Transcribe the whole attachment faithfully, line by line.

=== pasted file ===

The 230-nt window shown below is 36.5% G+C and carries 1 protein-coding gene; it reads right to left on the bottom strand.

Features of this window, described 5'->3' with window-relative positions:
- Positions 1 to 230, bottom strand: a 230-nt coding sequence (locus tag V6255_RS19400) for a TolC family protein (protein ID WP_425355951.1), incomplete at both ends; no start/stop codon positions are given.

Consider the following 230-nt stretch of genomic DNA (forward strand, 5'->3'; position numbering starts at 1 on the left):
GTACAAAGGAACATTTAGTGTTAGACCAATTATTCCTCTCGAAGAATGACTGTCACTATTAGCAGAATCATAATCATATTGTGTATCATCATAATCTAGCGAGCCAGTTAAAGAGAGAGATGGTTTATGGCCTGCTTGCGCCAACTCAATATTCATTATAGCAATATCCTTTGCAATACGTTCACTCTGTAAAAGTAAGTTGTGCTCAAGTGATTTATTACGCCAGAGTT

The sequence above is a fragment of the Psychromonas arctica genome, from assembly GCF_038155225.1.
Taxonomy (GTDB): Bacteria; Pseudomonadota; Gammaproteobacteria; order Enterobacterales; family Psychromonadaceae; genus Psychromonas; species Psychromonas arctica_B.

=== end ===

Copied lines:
The 230-nt window shown below is 36.5% G+C and carries 1 protein-coding gene; it reads right to left on the bottom strand.

Features of this window, described 5'->3' with window-relative positions:
- Positions 1 to 230, bottom strand: a 230-nt coding sequence (locus tag V6255_RS19400) for a TolC family protein (protein ID WP_425355951.1), incomplete at both ends; no start/stop codon positions are given.

Consider the following 230-nt stretch of genomic DNA (forward strand, 5'->3'; position numbering starts at 1 on the left):
GTACAAAGGAACATTTAGTGTTAGACCAATTATTCCTCTCGAAGAATGACTGTCACTATTAGCAGAATCATAATCATATTGTGTATCATCATAATCTAGCGAGCCAGTTAAAGAGAGAGATGGTTTATGGCCTGCTTGCGCCAACTCAATATTCATTATAGCAATATCCTTTGCAATACGTTCACTCTGTAAAAGTAAGTTGTGCTCAAGTGATTTATTACGCCAGAGTT

The sequence above is a fragment of the Psychromonas arctica genome, from assembly GCF_038155225.1.
Taxonomy (GTDB): Bacteria; Pseudomonadota; Gammaproteobacteria; order Enterobacterales; family Psychromonadaceae; genus Psychromonas; species Psychromonas arctica_B.